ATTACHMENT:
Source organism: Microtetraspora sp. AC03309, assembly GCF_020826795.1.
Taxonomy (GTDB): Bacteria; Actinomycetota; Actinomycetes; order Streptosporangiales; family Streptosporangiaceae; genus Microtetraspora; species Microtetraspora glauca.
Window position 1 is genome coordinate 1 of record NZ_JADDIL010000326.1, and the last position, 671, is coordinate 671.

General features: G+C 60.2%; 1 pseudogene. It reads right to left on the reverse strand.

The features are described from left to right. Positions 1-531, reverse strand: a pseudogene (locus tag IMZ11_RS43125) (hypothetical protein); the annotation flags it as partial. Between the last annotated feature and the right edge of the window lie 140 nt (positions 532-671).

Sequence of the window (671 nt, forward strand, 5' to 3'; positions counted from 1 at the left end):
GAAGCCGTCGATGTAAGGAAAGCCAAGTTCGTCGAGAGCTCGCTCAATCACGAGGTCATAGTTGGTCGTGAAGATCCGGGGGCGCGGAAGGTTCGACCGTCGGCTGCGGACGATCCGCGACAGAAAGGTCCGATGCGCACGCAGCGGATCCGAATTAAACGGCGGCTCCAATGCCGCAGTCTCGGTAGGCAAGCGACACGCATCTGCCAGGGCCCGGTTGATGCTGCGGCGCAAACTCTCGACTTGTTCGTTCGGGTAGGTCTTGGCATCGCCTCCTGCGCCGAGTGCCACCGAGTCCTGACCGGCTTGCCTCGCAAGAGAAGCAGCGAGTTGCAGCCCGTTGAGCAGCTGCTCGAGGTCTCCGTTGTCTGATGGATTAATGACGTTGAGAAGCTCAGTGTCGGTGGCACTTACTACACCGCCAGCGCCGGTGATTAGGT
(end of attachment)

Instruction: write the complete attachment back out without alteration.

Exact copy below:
Source organism: Microtetraspora sp. AC03309, assembly GCF_020826795.1.
Taxonomy (GTDB): Bacteria; Actinomycetota; Actinomycetes; order Streptosporangiales; family Streptosporangiaceae; genus Microtetraspora; species Microtetraspora glauca.
Window position 1 is genome coordinate 1 of record NZ_JADDIL010000326.1, and the last position, 671, is coordinate 671.

General features: G+C 60.2%; 1 pseudogene. It reads right to left on the reverse strand.

The features are described from left to right. Positions 1-531, reverse strand: a pseudogene (locus tag IMZ11_RS43125) (hypothetical protein); the annotation flags it as partial. Between the last annotated feature and the right edge of the window lie 140 nt (positions 532-671).

Sequence of the window (671 nt, forward strand, 5' to 3'; positions counted from 1 at the left end):
GAAGCCGTCGATGTAAGGAAAGCCAAGTTCGTCGAGAGCTCGCTCAATCACGAGGTCATAGTTGGTCGTGAAGATCCGGGGGCGCGGAAGGTTCGACCGTCGGCTGCGGACGATCCGCGACAGAAAGGTCCGATGCGCACGCAGCGGATCCGAATTAAACGGCGGCTCCAATGCCGCAGTCTCGGTAGGCAAGCGACACGCATCTGCCAGGGCCCGGTTGATGCTGCGGCGCAAACTCTCGACTTGTTCGTTCGGGTAGGTCTTGGCATCGCCTCCTGCGCCGAGTGCCACCGAGTCCTGACCGGCTTGCCTCGCAAGAGAAGCAGCGAGTTGCAGCCCGTTGAGCAGCTGCTCGAGGTCTCCGTTGTCTGATGGATTAATGACGTTGAGAAGCTCAGTGTCGGTGGCACTTACTACACCGCCAGCGCCGGTGATTAGGT